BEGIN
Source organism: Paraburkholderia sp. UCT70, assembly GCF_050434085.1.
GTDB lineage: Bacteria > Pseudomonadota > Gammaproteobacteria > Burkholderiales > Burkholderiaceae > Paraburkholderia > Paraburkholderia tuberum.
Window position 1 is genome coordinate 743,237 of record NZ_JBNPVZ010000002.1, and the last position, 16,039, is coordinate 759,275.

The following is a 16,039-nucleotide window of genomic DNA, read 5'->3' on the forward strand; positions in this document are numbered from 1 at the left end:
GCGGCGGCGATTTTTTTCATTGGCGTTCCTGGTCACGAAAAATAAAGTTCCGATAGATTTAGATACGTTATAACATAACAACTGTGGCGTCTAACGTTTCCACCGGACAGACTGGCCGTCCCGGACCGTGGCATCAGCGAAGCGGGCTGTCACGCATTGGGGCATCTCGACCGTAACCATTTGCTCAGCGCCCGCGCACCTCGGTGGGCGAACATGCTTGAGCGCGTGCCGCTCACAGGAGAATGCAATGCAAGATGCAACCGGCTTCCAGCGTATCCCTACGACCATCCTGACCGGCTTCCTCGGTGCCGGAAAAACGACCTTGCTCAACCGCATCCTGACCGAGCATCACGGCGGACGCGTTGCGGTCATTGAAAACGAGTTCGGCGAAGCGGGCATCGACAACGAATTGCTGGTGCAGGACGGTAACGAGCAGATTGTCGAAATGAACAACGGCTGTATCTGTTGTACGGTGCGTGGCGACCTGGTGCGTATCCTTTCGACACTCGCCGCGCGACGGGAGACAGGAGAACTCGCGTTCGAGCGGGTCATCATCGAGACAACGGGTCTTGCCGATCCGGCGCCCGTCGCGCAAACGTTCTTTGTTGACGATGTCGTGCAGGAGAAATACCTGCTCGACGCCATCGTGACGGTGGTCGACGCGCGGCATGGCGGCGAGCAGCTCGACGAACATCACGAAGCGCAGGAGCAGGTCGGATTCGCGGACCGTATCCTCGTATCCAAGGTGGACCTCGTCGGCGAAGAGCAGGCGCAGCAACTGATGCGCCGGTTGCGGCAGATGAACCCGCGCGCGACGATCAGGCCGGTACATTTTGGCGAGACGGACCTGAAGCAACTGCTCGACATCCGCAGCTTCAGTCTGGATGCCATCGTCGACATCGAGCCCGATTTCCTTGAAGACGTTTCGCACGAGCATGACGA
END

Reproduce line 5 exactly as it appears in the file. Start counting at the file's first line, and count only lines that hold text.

GCGGCGGCGATTTTTTTCATTGGCGTTCCTGGTCACGAAAAATAAAGTTCCGATAGATTTAGATACGTTATAACATAACAACTGTGGCGTCTAACGTTTCCACCGGACAGACTGGCCGTCCCGGACCGTGGCATCAGCGAAGCGGGCTGTCACGCATTGGGGCATCTCGACCGTAACCATTTGCTCAGCGCCCGCGCACCTCGGTGGGCGAACATGCTTGAGCGCGTGCCGCTCACAGGAGAATGCAATGCAAGATGCAACCGGCTTCCAGCGTATCCCTACGACCATCCTGACCGGCTTCCTCGGTGCCGGAAAAACGACCTTGCTCAACCGCATCCTGACCGAGCATCACGGCGGACGCGTTGCGGTCATTGAAAACGAGTTCGGCGAAGCGGGCATCGACAACGAATTGCTGGTGCAGGACGGTAACGAGCAGATTGTCGAAATGAACAACGGCTGTATCTGTTGTACGGTGCGTGGCGACCTGGTGCGTATCCTTTCGACACTCGCCGCGCGACGGGAGACAGGAGAACTCGCGTTCGAGCGGGTCATCATCGAGACAACGGGTCTTGCCGATCCGGCGCCCGTCGCGCAAACGTTCTTTGTTGACGATGTCGTGCAGGAGAAATACCTGCTCGACGCCATCGTGACGGTGGTCGACGCGCGGCATGGCGGCGAGCAGCTCGACGAACATCACGAAGCGCAGGAGCAGGTCGGATTCGCGGACCGTATCCTCGTATCCAAGGTGGACCTCGTCGGCGAAGAGCAGGCGCAGCAACTGATGCGCCGGTTGCGGCAGATGAACCCGCGCGCGACGATCAGGCCGGTACATTTTGGCGAGACGGACCTGAAGCAACTGCTCGACATCCGCAGCTTCAGTCTGGATGCCATCGTCGACATCGAGCCCGATTTCCTTGAAGACGTTTCGCACGAGCATGACGA